It has a decorated spiral staircase, perfect for processions up and down. In the next bay along on the north side at loft level is a remarkable organ case. The organ console is in the choir loft. I couldn't find out anything about the church's music programme, but such a superb environment must be an inspiration to musicians. The apsidal sanctuary is covered in gold baroque ornamentation from floor to ceiling, in contrast to the thirteenth century gothic of the rest of the building. The church isn't well served for natural light, but its tranquility makes it more numinous than gloomy. I noticed rice underfoot in the plaza outside. There'd been a wedding earlier in the day.

Humans have occupied this mountain since the bronze age. Greek, Romans, Visigoths and Moors in turn occupied this mountain and built on it. On the north side are the remains of an aqueduct. In its present form it's a fourteenth century construction, but who first had the idea and built the prototype? It appears the Moors named the town Maurela, after conquering it in 714. There's so much to understand and absorb about this place, it really merits a stopover visit. Perhaps we can do that when the Parador opens.

You'll find more photos here

Monday, 17 September 2012

Power outage

Somewhat lacking in sleep, after Saturday's late night out, I summoned enough energy to preach on a favourite theme, the mystery of the Cross at Vinaròs yesterday, as Friday last was Holy Cross Day. Then drove to L'Ampolla to celebrate the Eucharist and preach the same again. I enjoyed it more the second time around, not least because the Parish Church of Sant Ioan Bautista has a life sized crucifix in mediaeval Spanish realist style mounted behind the altar, and I was able to turn to this when I referred to it, so my preaching perhaps contained a little more footwork than usual. 

In conversation afterwards I discovered that one of the worshippers knew Ty Mawr Convent in Gwent because an aunt of hers had been a nun there all of her adult life. Sister Sheila Mary, someone I'd known and taken communion to in her cell, during my visits there when I worked for USPG 25 years ago. Ty Mawr also has a life size crucifix on its east wall, but no other decoration, unlike the frescoed Sant Ioan Bautista Parish Church.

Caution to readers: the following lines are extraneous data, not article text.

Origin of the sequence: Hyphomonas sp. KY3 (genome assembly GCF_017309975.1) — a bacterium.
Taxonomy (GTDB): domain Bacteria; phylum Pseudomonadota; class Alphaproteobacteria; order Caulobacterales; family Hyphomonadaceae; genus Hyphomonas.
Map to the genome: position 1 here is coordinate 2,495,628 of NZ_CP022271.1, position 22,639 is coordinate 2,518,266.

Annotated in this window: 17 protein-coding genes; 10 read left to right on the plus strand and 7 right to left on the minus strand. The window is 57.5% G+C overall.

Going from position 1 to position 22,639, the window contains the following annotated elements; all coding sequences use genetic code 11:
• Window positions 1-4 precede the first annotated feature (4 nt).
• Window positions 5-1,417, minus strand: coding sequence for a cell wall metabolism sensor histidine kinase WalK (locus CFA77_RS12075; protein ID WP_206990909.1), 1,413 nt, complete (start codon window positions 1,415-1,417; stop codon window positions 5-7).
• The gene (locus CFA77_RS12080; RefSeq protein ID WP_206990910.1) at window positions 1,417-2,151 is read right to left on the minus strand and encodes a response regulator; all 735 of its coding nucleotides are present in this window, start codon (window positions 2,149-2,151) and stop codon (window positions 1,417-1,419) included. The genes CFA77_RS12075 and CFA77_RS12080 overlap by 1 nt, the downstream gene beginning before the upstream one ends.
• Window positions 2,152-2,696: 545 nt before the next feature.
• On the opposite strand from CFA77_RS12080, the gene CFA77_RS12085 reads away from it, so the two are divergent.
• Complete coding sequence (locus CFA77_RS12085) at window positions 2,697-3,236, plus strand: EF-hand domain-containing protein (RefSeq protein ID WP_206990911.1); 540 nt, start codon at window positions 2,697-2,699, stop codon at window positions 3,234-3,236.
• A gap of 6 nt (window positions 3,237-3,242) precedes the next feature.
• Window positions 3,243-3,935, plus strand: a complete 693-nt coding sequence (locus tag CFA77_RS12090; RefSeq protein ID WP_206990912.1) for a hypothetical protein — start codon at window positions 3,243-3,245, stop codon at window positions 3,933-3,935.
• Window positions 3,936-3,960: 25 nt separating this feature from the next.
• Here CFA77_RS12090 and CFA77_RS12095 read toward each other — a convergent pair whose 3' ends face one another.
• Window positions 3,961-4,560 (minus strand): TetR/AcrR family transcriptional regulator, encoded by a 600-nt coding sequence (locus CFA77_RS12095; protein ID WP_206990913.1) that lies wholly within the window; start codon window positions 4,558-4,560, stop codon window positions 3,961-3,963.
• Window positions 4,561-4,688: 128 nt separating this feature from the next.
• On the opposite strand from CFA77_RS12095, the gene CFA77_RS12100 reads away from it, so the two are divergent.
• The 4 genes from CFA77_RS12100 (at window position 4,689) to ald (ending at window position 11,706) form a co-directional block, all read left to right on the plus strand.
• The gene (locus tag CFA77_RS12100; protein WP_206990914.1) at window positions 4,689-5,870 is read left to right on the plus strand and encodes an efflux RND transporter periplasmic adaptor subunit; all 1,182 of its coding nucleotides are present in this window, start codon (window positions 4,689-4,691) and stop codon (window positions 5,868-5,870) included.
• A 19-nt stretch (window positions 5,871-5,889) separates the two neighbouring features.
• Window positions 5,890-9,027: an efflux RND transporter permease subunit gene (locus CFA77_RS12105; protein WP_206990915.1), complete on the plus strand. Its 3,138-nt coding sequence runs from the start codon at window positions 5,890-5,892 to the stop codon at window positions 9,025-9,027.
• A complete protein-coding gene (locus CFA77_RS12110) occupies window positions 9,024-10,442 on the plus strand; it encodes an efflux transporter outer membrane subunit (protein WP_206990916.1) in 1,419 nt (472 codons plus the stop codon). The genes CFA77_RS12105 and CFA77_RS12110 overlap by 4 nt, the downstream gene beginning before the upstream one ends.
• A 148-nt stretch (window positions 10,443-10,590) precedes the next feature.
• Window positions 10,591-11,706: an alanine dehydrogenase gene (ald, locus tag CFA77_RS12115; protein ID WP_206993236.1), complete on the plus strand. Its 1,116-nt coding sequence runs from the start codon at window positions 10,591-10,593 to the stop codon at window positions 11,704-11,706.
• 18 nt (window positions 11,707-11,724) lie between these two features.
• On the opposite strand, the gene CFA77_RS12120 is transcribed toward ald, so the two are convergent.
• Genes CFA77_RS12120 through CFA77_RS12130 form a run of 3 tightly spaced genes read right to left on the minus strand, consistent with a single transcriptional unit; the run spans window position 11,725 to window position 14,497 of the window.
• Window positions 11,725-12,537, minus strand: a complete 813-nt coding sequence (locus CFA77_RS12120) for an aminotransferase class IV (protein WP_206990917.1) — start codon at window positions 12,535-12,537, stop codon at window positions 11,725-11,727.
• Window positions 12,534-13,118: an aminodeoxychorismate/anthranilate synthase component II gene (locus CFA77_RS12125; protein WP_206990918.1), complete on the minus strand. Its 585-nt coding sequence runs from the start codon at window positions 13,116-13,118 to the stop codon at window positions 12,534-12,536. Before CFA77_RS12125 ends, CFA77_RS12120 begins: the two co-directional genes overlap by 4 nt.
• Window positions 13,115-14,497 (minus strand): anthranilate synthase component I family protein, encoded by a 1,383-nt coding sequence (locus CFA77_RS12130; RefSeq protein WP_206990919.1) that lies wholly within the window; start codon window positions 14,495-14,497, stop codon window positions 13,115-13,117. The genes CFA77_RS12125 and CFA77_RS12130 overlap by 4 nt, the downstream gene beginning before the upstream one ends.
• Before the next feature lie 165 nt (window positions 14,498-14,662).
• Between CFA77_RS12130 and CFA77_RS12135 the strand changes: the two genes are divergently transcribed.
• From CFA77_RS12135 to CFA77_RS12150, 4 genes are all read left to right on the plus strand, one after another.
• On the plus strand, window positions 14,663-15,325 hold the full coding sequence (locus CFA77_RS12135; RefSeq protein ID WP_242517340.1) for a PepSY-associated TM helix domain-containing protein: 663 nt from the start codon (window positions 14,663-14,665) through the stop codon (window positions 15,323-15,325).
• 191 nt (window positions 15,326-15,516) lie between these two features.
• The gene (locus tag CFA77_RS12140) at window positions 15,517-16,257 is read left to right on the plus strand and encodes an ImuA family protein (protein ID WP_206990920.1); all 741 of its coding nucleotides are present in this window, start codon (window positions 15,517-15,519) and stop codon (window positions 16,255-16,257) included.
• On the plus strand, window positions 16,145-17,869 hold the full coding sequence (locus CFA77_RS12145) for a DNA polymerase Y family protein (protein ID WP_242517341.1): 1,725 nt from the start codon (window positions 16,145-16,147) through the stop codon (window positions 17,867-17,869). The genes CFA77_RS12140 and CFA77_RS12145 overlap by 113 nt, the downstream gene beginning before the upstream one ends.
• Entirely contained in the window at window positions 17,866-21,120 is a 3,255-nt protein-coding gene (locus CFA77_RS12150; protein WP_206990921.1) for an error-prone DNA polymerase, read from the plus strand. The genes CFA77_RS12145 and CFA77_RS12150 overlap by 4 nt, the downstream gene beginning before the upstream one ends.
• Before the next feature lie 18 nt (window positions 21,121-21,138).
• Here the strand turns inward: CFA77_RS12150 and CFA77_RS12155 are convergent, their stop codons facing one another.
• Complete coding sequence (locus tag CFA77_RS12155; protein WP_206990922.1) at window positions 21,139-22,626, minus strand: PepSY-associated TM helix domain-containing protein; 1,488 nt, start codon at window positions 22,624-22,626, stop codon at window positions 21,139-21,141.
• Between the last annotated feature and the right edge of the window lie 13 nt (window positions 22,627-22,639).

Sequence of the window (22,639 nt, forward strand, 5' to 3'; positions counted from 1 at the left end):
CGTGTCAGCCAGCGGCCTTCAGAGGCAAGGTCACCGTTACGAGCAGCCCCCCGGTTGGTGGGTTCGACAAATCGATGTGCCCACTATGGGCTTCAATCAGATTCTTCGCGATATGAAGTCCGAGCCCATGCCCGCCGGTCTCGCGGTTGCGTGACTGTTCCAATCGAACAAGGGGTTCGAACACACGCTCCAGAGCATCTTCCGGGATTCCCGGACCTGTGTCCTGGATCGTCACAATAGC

We picnicked in the Sant Jordi campsite after the service, then I made my font farewells to this kind and welcoming group of faithful people who had made me feel at home with them. Then I drove up into the hills below El Perello to visit Isa and John, drink tea and talk spirituality with them one more time. It's always stimulating, and time passed effortlessly, despite my sleep deficit.

I woke up at three o'clock in the morning to a buzzing sound which was hard to locate given how sleepy I was. I discovered that there was an electricity outage, stumbled around the house in the dark, learned that no fuse switch had been thrown and concluded it was an external fault about which nothing could be done. The buzzing I discovered was emanating from a socket mounted electronic device which broadcasts inaudible sound waves repellent to mosquitos. Its internal battery was draining without a power source, reducing its emission to an audible sound, which woke me up.

Power had not returned by the time I got up, so I consulted neighbours John and Maureen. They had power, but knew of a problem which has afflicted groups of houses in this vicinity in turn, kicking some of them off-line. He checked the distribution box to confirm it, and then very kindly rang the supply company on my behalf. They also boiled a kettle for me so I could make a pot of coffee. Thankfully I have not had occasion to use the freezer for food storage since I've been here, so there was no anxiety about food melt-down. 

By eleven thirty, the repair crew had arrived and were on the job, sparing me the worry about how I would charge my mobile phone. I brought my solar charger with me, but not the proprietary USB cable to connect it up, only the plug charger. I'm puzzled about why I left it behind, having fussed so much over the bits and pieces of tech kit I did bring with me. If only there was a single universal standard for such equipment - but that would reduce the money making potential for all these gadgets which now rule our lives with their not so convenient conveniences.

Quiz night again tonight at Vinaròs camp site. I hope I don't return to find the 'leccy has gone off again.